Many organizations leverage the business intelligence tool Microsoft Power BI to extract valuable data insights. But the more the data becomes accessible, the more is the risk of critical business information being misused or overshared by accident. Microsoft protects its clients from multiple threats using world-class security capabilities. They have employed over 3500 security researchers to implement sophisticated artificial intelligence models every day with approximately 6.5 trillion signals around the world to protect their customers against threats.
If you have a question on what is Power BI? Then you must know that it is the strength of Microsoft in security. The data protection capabilities of Power BI allow their customers to secure their data regardless of the fact from where or how it is accessed. It also enables you to –
- Microsoft information protection sensitivity labels are used in every Microsoft Product like Office and more so that the confidential information can be classified and labeled as sensitive in the Power BI tool.
- To make sure that your sensitive data is protected even after it is exported from the Power BI to Powerpoint, Excel, PDF, and other formats by enforcing the government policies.
- You can monitor and protect all user activity on the data labeled as sensitive with risk remediation, real-time alerts, and session monitoring with the help of cloud app security.
- Microsoft Cloud app security is used by security administrators with security investigation capabilities and data protection reports. It empowers them to improve their organizational oversight.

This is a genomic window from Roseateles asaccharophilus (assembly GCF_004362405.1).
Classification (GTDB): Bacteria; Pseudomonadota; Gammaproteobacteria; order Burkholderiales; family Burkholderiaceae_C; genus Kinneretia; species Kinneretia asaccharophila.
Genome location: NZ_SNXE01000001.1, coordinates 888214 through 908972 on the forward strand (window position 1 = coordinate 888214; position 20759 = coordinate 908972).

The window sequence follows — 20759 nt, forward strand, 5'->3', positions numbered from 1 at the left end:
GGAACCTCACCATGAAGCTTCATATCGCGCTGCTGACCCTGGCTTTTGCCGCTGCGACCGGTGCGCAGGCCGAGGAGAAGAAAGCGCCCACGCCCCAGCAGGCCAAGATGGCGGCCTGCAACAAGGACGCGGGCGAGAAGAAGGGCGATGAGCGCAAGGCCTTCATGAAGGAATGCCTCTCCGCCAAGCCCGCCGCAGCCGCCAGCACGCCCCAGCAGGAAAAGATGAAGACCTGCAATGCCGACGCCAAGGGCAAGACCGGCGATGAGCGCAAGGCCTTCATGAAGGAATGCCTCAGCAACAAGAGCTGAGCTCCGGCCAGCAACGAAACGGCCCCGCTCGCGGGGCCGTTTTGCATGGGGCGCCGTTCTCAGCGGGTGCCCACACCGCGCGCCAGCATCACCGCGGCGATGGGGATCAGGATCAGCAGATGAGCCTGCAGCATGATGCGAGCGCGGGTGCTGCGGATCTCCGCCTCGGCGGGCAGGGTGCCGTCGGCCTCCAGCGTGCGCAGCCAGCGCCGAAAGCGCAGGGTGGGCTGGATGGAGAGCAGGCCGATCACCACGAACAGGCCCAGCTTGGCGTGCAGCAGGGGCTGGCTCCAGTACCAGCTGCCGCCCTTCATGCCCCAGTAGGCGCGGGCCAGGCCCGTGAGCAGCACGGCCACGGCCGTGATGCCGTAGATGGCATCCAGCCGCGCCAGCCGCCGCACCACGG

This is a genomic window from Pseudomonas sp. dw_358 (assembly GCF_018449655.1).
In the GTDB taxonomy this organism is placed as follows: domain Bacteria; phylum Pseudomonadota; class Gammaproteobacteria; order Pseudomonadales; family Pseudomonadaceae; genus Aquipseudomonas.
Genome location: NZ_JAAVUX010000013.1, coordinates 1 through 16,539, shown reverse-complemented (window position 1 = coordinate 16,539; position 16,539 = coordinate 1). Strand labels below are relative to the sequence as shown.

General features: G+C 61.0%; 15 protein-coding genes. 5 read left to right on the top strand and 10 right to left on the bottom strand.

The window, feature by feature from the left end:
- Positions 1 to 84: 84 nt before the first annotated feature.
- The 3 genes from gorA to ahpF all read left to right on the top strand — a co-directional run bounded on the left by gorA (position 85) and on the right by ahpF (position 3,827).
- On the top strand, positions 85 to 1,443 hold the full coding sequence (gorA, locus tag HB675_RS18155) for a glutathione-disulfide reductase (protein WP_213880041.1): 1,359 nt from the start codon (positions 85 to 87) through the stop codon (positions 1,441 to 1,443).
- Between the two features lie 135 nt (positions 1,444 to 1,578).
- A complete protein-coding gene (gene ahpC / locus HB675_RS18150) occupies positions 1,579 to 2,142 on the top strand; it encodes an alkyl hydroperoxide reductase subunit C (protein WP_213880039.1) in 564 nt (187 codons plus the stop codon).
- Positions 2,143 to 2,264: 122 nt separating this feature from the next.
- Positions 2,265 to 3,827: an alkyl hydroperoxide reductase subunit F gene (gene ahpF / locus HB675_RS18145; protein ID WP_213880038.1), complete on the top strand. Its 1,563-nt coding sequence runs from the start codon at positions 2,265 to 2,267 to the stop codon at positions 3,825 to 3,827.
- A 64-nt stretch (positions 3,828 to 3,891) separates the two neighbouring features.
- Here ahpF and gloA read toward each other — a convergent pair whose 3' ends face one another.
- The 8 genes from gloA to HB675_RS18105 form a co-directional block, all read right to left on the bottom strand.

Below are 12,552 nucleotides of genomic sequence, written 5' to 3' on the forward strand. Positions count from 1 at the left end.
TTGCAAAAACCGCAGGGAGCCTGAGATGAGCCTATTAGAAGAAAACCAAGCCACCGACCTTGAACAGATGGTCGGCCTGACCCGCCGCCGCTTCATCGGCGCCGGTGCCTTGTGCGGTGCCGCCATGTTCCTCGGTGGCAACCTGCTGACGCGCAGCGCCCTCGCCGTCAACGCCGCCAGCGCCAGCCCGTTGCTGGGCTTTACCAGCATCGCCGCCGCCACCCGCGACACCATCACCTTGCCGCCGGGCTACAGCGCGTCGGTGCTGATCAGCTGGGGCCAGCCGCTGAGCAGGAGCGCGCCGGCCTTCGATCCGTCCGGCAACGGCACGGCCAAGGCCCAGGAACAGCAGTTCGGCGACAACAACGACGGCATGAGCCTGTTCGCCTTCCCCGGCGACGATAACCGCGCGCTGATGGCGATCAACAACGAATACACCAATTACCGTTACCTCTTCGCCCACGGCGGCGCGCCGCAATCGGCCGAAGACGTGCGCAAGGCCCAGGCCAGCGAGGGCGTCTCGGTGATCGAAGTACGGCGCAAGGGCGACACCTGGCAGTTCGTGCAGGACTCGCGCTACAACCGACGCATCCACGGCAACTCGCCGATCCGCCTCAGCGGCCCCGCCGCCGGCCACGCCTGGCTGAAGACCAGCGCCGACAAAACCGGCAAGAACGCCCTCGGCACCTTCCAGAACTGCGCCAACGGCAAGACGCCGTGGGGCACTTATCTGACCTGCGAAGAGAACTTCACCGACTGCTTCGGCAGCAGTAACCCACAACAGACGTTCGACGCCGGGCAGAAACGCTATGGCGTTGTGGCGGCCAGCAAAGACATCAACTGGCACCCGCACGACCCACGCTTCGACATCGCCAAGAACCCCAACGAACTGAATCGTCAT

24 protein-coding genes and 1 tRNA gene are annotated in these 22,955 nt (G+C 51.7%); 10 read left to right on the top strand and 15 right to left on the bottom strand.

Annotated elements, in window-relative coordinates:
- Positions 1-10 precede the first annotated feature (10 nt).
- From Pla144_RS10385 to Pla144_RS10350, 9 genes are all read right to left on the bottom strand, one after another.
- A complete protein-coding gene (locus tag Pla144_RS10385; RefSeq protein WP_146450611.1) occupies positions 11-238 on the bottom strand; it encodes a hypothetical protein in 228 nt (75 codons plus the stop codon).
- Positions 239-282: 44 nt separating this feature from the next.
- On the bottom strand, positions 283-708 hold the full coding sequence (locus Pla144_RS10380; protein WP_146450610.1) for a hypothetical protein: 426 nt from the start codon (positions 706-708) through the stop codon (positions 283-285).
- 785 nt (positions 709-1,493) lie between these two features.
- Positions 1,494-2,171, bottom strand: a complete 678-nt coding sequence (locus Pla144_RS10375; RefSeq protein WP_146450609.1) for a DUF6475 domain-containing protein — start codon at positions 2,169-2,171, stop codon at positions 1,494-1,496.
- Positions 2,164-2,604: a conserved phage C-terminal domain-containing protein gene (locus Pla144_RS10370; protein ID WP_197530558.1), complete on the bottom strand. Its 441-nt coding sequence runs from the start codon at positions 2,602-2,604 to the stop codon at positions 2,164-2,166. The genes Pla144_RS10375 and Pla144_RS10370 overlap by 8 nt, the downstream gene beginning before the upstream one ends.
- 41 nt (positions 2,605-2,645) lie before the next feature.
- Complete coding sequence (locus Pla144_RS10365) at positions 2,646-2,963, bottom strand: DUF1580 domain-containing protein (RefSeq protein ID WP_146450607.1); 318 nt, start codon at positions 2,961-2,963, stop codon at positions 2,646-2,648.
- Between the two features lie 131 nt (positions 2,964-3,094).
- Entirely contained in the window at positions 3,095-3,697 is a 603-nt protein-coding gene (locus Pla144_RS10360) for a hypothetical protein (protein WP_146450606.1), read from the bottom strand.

In this blog, we will be covering the two main aspects of data protection in Power BI. they are:
- Cloud App Security.
- Microsoft Information Protection sensitivity labels
Overview of Cloud App Security
The cloud apps security for Microsoft is renamed to Microsoft Defender for Cloud Apps. and not only the name is changed many aspects of Microsoft Security Services have been updated along with it. Being a Cloud Access Security Broker, Microsoft Defender supports various modes of deployment that include reverse proxy, log collection, and API connectors. It offers control over data travel and high visibility. Its sophisticated analytics comes in handy while identifying and fighting all kinds of threats to Microsoft and other third-party cloud service providers.
Best Microsoft solutions are integrated with Microsoft Defender for Cloud Apps and are designed by developers by keeping the security professionals in mind. It offers centralized management, innovative automation, and simple deployment capabilities.
What is a CASB?
Moving to the cloud is not only flexible for the entire organization collectively but also flexible for every team and every employee individually. Still, it brings many complexities and challenges in the path of protecting the data of your organization. It is the responsibility of an IT team to find supporting access in the protection of sensitive data. Then only they will be able to get the benefits of cloud app services.
This demands the right balance that could be brought by a Cloud Access Security Broker. They enforce the security policies of your organization to add some safeguards to the cloud services. This job is more like a gatekeeper that brokers access to your sensitive enterprise data in real-time between the cloud resources and the users irrespective of their location and device.
CASBs accomplish all of this by discovering and rendering visibility to the app usage and Shadow IT, protection against malicious factors, controlling the access to the resources of your company, enabling you to classify sensitive information and prevent its leak, assessing the compliance of cloud services, and monitoring all the user activities for any odd behavior or anomaly.
The security gap in the cloud services of any enterprise is addressed by CASBs. They provide microscopic visibility and control over the sensitive organizational data and all user activities. The scope of CASB covers everything including PaaS, laaS, and SaaS. CASB leverages top CRM systems, Enterprise resource planning solutions, enterprise social networking sites, content collaboration platforms, services desks, HR systems, and office productivity suites to cover SaaS.